But they did not hold his interest. His heart and soul lay with the
little gray mare, and, turning to the front again, he saw mare and rider
swinging out of sight around the end of the grove. Confidently he
watched for their appearance beyond. Presently he saw them sweep into
view again--moving at a gallop, swinging across a wide plain that held
them clear to his straining eyes--saw them grow faint and fainter, small
and ever smaller--become a hazy speck on the horizon--finally disappear
from view in the engulfing dunes and vales of the surrounding desert.
And now, weakened as he was, he sounded a forlorn, protracted nicker of
protest.

The rangers pulled up, breathless. They dismounted stiffly, released the
weight from Pat's stirrup, and carried it off a little ways. He watched
them a moment, noting their ease of movement and business-like air, and
then turned his gaze to the horses. All were strange to him, and he
looked them over frankly, resting his eyes finally upon a chunky white.
Instinctively he knew that this horse was mean, and he hated mean horses
as he hated mean men. Observing that this one showed his teeth freely at
him, the while holding his small ears almost constantly flat, he
measured him for difficulties in the future, if the association were to
continue. Then he turned his eyes back to the men.

As he did so, out of the silence rode a single horseman. He was mounted
upon the sorrel, and Pat wondered at this. But as the man drew near and
Pat saw a blood-smeared, ghastly face, he wondered still more. For there
was something familiar about this lone rider, and he took a step toward
him. Presently he saw him gain the outer edge of the circle, and then a
strange thing happened. He saw the young man begin to weave in his
saddle, saw two of the others suddenly leap for him--saw them reach him
just in time to save him from tumbling limply to the ground. Then he
noted another queer thing. He saw the young man's left arm dangle oddly
from the shoulder; saw the young man himself grasp it, wincing with
excruciating pain, and saw him turn wide eyes suddenly toward him. Then
he heard the man speak.

"Look--look him over!" he cried, and his voice was a curious mixture of
distress and restrained excitement. "I--I don't want him--him to go
back--to go back--hurt--hurt in--in--"

And now Pat saw the strangest thing of all. He saw the young man slowly
close his eyes and sink back into the arms of the others as one dead. He
saw the others exchange troubled glances and lay the insensible form
down tenderly on the sand. It was all very unusual, something new in his
life; and, not knowing what else to do, yet somehow feeling that he
should do something, be it never so little, he lowered his head and
sounded a trembling nicker into the silence.



CHAPTER XVIII

AN ENEMY


There was water in the grove, and the men made camp at the edge of the
trees. "The Doc," which was what the rangers early had affectionately
nicknamed Stephen, was suffering a compound fracture of the left arm,
together with numerous bruises and scratches about the head and face. He
had had a nasty fall. His horse had stumbled and almost instantly died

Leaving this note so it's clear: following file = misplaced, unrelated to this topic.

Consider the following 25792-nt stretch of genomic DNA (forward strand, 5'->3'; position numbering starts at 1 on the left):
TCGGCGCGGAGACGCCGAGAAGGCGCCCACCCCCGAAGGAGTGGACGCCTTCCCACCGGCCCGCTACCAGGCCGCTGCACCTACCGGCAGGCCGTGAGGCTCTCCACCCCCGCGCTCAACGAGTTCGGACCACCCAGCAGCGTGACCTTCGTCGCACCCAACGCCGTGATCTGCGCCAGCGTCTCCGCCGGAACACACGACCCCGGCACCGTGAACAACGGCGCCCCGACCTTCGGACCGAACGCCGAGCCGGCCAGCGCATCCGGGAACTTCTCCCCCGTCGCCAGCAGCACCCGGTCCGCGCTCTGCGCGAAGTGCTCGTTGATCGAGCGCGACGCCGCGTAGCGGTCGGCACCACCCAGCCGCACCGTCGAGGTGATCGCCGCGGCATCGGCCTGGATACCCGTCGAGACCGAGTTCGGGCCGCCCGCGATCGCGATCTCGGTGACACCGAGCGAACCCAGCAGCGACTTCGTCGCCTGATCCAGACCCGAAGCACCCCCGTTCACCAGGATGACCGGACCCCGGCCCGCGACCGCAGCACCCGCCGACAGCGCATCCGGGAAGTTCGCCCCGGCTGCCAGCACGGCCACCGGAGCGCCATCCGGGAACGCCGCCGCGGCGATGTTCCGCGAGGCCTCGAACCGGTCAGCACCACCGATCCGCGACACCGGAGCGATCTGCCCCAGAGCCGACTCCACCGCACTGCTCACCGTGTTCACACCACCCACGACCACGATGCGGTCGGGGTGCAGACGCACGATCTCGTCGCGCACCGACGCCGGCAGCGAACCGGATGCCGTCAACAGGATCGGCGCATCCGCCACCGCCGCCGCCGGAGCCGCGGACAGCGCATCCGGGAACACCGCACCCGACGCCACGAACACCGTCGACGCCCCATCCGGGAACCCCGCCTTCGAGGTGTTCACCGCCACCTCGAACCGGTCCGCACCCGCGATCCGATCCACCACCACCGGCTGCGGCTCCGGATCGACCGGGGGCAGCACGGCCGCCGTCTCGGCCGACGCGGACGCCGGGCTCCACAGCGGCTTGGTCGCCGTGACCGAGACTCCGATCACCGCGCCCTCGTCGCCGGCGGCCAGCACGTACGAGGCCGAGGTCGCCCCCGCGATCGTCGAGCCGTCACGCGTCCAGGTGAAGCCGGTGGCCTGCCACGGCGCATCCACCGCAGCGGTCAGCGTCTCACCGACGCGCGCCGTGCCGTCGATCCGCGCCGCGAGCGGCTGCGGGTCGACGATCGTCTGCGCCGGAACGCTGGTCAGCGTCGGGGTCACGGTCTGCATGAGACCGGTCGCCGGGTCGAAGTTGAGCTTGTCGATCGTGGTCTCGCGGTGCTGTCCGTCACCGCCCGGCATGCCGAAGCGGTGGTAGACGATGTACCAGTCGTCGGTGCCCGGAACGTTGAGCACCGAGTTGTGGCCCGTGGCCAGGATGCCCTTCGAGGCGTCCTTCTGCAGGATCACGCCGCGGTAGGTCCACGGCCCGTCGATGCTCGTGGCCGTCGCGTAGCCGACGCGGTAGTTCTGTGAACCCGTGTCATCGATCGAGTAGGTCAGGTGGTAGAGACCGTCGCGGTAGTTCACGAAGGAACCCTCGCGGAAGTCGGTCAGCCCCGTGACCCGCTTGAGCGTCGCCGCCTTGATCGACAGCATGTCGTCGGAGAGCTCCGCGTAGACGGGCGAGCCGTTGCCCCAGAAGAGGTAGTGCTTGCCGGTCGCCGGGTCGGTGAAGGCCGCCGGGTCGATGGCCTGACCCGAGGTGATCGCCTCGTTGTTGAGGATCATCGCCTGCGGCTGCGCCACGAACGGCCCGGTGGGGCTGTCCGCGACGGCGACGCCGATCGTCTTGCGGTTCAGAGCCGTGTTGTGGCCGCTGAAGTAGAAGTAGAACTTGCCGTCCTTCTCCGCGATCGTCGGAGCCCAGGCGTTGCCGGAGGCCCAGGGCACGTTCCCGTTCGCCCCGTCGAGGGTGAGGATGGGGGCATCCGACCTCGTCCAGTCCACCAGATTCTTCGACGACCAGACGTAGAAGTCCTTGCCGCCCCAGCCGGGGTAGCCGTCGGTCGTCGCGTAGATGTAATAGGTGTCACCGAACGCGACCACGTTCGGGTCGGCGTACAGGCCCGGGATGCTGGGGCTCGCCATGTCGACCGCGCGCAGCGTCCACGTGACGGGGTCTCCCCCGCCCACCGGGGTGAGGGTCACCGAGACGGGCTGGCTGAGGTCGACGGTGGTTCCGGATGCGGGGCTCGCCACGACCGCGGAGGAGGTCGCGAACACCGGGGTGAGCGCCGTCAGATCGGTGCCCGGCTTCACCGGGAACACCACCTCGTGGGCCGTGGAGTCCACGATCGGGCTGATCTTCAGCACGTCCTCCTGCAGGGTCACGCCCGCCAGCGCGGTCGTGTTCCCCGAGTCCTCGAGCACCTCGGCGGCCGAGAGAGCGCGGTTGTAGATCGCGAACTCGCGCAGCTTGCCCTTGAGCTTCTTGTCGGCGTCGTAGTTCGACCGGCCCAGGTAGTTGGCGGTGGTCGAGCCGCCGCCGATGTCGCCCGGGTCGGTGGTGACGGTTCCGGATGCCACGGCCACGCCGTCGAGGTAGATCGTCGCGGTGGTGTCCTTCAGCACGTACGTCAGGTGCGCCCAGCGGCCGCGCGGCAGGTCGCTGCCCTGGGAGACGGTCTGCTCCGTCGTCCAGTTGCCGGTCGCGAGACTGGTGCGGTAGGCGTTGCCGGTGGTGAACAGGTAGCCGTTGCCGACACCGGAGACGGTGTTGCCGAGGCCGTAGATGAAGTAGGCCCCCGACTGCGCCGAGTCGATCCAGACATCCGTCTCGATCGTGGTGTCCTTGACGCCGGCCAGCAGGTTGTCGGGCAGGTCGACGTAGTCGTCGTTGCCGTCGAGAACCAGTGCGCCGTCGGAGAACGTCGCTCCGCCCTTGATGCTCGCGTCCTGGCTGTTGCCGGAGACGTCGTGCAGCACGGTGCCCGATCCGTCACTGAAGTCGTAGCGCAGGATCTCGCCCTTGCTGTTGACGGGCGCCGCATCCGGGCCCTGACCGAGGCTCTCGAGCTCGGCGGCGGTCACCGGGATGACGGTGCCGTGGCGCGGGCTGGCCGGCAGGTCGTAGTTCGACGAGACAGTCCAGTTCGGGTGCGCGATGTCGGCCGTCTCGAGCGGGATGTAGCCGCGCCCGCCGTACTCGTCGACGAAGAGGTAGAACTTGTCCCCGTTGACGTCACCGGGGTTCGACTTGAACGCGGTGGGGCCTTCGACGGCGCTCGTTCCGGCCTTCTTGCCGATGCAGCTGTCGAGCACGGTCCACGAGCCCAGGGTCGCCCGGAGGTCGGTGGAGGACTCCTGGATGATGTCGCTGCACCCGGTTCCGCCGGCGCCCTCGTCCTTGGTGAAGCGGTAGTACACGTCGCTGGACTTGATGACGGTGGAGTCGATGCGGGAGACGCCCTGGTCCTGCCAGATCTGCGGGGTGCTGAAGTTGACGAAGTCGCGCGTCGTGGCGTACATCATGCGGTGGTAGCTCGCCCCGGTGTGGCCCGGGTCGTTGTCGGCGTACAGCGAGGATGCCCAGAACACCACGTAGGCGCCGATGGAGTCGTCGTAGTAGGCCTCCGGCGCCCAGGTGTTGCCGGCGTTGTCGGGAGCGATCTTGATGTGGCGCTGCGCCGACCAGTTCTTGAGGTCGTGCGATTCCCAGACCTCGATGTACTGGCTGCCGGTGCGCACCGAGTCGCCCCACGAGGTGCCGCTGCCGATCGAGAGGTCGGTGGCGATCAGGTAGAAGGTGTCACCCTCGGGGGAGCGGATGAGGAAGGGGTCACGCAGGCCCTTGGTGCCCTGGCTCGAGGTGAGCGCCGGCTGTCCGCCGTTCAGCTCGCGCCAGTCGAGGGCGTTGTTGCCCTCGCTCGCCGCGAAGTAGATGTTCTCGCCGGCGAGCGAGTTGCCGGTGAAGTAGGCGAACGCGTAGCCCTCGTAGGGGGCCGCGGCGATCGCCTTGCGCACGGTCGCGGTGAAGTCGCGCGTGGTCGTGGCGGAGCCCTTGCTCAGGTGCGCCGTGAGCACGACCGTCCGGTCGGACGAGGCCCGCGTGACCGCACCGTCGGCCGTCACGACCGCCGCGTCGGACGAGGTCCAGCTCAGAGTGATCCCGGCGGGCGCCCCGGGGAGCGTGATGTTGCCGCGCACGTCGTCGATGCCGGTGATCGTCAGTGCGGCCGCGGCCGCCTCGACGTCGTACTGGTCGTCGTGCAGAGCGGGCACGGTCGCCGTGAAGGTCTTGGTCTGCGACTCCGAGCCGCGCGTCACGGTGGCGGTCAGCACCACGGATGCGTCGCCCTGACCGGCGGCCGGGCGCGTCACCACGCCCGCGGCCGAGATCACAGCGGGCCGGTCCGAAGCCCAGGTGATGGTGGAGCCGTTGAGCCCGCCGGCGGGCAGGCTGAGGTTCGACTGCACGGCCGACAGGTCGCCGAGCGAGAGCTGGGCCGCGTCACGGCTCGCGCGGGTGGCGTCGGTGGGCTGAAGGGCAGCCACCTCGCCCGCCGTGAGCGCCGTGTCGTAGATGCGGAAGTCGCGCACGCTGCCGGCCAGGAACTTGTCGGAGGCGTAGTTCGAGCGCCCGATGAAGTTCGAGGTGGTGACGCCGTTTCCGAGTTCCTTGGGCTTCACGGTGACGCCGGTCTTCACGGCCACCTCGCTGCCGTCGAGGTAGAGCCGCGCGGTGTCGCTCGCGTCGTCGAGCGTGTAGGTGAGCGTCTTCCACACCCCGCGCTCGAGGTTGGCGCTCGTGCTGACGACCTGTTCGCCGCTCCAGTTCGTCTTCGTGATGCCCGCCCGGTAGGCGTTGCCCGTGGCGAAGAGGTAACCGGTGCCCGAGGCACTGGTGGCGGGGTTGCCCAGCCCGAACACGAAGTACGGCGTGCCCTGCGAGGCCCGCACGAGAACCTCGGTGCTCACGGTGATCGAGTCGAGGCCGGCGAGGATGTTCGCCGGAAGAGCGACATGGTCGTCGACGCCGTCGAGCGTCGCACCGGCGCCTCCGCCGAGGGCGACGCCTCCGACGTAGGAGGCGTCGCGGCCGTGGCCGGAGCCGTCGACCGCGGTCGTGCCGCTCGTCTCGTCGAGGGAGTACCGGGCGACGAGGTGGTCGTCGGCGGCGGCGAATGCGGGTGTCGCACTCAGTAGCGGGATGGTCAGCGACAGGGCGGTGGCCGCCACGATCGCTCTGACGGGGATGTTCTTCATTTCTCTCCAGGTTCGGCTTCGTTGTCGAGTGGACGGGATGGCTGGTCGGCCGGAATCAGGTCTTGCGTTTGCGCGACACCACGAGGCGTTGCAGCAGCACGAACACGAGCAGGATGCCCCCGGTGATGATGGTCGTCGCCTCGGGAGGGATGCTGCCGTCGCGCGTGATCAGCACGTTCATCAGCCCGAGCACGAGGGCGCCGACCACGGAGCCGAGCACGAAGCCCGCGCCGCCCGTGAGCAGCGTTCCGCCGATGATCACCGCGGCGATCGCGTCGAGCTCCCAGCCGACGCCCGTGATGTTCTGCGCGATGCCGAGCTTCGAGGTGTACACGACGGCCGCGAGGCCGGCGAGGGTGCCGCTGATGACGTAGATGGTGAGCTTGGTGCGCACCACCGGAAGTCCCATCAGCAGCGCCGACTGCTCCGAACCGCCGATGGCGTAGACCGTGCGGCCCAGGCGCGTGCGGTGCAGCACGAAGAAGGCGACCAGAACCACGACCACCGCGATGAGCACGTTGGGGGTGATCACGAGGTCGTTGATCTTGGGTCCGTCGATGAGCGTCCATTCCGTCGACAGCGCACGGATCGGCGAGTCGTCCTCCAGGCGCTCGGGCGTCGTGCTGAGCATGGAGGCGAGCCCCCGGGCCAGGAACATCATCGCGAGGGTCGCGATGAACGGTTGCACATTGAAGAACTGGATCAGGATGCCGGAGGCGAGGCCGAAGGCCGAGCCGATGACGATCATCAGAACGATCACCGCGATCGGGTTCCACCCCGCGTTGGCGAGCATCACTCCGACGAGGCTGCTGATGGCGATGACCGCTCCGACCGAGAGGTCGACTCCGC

as the result of the big cattle-rustler's shots. The men set and
splinted Stephen's arm as best they could, and they bandaged his head
with rare skill; but it was deemed advisable for him to remain quiet for
a time.

So Stephen lay listlessly smiling at the bantering of the men, too sick
at heart really to take interest in any living thing. His arm pained
him, and his head ached, while throughout his body he was sore and stiff
and well-nigh incapable of moving. But not once following the first
complete collapse did he let go of himself, although when the men set
his arm it seemed that he must. Somehow he was contented that everything
was as it was. True, he was hurt. But also he had found Pat, had
recovered the horse for Helen, and the horse now was within sound of his
voice, did he but care to lift it. His physical hurts would get well,
his spiritual hurts never without the recovery of the horse. And now he
had the horse.

One morning it became apparent that their food-supplies would soon need
replenishing. So it was decided to break camp for the nearest town, a
Mexican settlement some eighty miles to the southwest. Stephen had been
walking about somewhat cheerfully for three or four days, and his
condition was such that he could ride forward slowly without danger to
his arm. So they broke camp, utilizing the sorrel as a pack-horse--there
now were two extra saddles and bridles--and set out, Stephen, of course,
mounted upon Pat.

Once more Pat found himself following an unmarked and desolate trail.
Moving always at a walk now instead of the conventional fox-trot, he
found his service, save for this and one other thing, identical with
that under his previous masters. The single other difference was that
instead of irritating silence, these men unwittingly soothed him with
their talk and swift exchange of jokes. Thus the hours passed, until
noon came, when, with his bridle and saddle removed, and pungent odors
of savory cooking tickling his nostrils, he received the privilege of
grazing over the whole desert unhobbled and untethered. But this,
liberal as it seemed, brought him nothing of the nourishment his soul
craved. After an hour or two of lazy wandering, while the men passed the
time at cards, he was sent forward again along the ever-mysterious
trail. And thus he moved, through the long hot afternoon, the cool and